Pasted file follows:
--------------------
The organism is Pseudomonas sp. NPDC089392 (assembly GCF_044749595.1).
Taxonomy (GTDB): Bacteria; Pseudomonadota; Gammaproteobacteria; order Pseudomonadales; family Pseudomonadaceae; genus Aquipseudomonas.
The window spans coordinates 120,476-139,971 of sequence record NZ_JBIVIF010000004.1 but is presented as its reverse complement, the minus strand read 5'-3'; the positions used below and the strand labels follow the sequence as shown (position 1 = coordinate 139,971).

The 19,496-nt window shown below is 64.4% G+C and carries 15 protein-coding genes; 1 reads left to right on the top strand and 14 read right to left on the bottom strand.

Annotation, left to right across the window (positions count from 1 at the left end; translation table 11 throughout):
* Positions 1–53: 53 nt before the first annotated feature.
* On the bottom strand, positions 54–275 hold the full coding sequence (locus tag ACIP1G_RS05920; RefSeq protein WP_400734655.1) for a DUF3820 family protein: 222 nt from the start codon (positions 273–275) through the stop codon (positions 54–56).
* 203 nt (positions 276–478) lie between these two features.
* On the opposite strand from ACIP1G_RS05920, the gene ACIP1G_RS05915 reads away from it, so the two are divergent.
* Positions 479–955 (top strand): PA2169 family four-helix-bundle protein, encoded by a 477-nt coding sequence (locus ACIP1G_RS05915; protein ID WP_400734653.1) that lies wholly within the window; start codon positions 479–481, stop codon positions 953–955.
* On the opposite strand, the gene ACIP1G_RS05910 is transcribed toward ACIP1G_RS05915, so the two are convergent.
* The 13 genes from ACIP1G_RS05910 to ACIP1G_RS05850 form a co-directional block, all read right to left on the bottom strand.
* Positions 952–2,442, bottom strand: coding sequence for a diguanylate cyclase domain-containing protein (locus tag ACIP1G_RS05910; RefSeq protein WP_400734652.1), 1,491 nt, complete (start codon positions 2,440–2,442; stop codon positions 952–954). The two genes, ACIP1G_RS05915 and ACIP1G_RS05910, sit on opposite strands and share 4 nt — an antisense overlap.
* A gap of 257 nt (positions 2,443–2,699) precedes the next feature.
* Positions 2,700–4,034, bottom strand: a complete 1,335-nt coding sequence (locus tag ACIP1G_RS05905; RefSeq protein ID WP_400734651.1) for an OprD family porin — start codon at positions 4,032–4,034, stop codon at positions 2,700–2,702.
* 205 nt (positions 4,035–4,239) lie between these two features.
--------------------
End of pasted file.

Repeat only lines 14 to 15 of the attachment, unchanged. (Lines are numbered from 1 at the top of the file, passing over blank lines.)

* A gap of 257 nt (positions 2,443–2,699) precedes the next feature.
* Positions 2,700–4,034, bottom strand: a complete 1,335-nt coding sequence (locus tag ACIP1G_RS05905; RefSeq protein ID WP_400734651.1) for an OprD family porin — start codon at positions 4,032–4,034, stop codon at positions 2,700–2,702.